More full disclosure! The study underscores the need for standardised disclosure processes and raises awareness about the gravity of early vulnerability exposure. I’m not sure I’m onboard with the fractional x-Day terms though!
Insights on outsourcing and other lessons from a data breach – the UK FCA perspective by Herbert Smith Freehills (A UK law firm)
On 13 October 2023, the UK Financial Conduct Authority (FCA) published a Final Notice to Equifax Limited, fining the firm over £11 million for the 2017 data breach affecting over 13.7 million UK consumers. The FCA found Equifax in breach of several Principles for Businesses, emphasising the need for rigorous oversight in intra-group outsourcing and effective risk management.
The case highlights the necessity of proper software maintenance, prompt incident notification, and accurate customer communication. Additionally, the regulatory landscape has evolved since the breach, with a focus on operational resilience, individual accountability, and customer protection. This incident underscores the importance of firms maintaining data security and complying with evolving regulatory expectations.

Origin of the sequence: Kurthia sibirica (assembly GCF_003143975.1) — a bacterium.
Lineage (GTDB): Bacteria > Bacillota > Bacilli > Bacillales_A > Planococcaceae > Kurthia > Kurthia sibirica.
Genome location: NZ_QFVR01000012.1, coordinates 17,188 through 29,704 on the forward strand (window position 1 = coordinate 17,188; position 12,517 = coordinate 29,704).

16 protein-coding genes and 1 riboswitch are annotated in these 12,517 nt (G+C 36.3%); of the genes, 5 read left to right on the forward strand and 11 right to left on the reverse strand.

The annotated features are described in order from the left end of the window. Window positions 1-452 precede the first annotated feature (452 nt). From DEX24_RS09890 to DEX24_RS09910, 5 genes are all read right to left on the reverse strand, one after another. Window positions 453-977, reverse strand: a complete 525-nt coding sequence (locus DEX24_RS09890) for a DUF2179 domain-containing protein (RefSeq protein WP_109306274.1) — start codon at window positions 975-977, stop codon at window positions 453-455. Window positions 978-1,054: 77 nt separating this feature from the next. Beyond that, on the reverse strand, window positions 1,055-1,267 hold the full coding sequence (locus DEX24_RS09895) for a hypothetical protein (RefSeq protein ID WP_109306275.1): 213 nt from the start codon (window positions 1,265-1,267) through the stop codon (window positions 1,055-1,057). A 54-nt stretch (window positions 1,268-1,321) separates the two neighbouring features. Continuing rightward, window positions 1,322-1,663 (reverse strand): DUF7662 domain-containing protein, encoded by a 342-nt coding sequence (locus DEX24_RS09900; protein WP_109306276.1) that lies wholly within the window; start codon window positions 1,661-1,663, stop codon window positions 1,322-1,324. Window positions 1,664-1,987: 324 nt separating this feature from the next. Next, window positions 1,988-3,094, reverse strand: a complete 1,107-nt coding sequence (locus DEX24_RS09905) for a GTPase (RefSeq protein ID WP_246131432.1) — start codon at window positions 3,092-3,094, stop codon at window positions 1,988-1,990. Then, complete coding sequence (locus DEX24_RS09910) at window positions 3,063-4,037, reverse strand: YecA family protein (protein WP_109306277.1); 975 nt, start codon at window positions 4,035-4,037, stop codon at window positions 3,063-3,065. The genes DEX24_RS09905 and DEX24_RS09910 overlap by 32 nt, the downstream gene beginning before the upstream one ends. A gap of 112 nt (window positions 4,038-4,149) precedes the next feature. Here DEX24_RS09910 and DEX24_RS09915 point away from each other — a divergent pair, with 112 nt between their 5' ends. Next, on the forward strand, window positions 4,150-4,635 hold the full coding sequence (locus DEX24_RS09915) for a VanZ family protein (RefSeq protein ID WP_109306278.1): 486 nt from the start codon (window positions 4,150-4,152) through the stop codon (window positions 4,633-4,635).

LOLSecIssues by Florian Roth
Cybersecurity's lighter side: a collection of the most amusing misunderstandings and missteps from newcomers to offensive security tools. A repository where naiveté in infosec is met with humour.
I’m not really a fan of ‘punching down’ or laughing at inexperienced people, but I feel like this is done in a light-hearted way. We all make mistakes, I’m just hoping I deleted all of mine!
Localtoast, a scanning tool by Google
Localtoast is a scanner for running security-related configuration checks such as CIS benchmarks in an easily configurable manner.
The scanner can either be used as a standalone binary to scan the local machine or as a library with a custom wrapper to perform scans on e.g. container images or remote hosts.
A handy tool if you perform these types of checks for a living!